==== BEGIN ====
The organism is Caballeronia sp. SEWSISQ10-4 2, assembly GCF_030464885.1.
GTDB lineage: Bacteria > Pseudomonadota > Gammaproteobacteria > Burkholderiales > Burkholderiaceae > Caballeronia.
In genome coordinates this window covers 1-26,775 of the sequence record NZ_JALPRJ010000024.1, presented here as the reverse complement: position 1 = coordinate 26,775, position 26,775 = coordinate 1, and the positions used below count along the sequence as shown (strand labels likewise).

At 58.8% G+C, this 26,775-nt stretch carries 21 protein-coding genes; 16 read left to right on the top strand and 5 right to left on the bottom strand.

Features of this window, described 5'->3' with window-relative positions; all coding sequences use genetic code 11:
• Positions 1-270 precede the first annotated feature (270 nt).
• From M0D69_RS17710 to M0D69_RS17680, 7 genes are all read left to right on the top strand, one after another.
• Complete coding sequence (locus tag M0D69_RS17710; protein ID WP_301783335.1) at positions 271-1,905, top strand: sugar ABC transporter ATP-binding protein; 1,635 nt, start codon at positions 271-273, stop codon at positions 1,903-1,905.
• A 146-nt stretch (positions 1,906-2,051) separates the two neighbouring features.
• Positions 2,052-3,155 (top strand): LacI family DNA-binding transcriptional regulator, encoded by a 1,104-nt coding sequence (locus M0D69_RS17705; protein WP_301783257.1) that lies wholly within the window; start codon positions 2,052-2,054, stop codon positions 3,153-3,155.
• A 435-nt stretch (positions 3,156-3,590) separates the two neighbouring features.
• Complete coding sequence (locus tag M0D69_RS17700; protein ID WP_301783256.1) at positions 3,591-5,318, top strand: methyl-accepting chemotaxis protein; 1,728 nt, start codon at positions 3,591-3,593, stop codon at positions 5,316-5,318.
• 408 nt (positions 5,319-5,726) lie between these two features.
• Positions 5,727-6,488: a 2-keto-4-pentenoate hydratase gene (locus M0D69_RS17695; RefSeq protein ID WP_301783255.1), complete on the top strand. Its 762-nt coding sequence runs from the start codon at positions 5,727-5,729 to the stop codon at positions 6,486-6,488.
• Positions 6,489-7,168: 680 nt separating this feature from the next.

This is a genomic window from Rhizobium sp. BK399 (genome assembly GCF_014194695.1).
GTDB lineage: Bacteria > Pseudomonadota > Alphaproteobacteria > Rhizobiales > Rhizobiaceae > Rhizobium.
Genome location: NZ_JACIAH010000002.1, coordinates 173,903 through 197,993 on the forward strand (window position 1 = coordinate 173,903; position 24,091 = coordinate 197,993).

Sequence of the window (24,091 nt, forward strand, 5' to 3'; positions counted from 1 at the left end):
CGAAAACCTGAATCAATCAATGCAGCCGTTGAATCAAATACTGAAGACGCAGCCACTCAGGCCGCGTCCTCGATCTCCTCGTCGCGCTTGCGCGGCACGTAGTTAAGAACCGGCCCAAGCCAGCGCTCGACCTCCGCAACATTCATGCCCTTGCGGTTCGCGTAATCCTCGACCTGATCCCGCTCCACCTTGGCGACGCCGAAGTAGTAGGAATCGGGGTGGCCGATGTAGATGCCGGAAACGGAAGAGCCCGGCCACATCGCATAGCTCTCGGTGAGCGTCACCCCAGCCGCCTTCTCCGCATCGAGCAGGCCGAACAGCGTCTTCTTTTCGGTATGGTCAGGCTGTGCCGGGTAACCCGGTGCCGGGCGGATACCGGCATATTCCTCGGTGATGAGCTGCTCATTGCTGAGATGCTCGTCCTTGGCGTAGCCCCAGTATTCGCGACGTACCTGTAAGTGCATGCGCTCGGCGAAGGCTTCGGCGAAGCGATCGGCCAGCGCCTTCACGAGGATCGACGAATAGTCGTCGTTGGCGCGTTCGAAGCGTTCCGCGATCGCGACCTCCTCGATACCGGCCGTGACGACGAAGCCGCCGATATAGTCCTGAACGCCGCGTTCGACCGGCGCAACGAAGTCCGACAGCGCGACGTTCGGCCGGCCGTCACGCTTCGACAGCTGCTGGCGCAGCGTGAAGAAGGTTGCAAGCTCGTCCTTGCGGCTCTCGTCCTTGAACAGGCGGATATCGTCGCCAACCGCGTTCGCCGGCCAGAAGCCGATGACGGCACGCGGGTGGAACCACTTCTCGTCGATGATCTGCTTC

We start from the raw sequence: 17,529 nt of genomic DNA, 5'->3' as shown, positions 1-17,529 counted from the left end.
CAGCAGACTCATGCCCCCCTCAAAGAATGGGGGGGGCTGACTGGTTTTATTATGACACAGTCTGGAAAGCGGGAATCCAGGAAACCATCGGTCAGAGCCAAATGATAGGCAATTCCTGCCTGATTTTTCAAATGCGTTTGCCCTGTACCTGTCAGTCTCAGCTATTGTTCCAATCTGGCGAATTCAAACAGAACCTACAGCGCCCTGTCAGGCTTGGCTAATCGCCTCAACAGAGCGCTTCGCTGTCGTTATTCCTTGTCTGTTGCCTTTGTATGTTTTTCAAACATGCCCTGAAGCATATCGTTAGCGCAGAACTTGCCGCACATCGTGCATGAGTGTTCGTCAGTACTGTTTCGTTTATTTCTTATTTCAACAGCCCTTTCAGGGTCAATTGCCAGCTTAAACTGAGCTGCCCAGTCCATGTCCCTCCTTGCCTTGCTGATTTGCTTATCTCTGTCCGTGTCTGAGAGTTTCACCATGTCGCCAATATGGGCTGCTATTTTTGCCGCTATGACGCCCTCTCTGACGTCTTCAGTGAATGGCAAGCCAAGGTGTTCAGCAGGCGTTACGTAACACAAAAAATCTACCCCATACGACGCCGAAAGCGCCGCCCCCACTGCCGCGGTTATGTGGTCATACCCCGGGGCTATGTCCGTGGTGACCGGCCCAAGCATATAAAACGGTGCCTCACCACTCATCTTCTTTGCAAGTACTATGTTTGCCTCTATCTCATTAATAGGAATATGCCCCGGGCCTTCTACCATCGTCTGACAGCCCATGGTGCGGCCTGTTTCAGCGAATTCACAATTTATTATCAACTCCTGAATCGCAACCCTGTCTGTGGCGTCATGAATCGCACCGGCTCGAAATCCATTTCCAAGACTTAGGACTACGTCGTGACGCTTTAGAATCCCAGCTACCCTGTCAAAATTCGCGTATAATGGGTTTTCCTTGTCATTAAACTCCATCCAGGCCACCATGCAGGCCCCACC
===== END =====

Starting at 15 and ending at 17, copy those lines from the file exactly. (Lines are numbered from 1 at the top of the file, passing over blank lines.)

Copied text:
• Positions 6,489-7,168: 680 nt separating this feature from the next.

This is a genomic window from Rhizobium sp. BK399 (genome assembly GCF_014194695.1).
GTDB lineage: Bacteria > Pseudomonadota > Alphaproteobacteria > Rhizobiales > Rhizobiaceae > Rhizobium.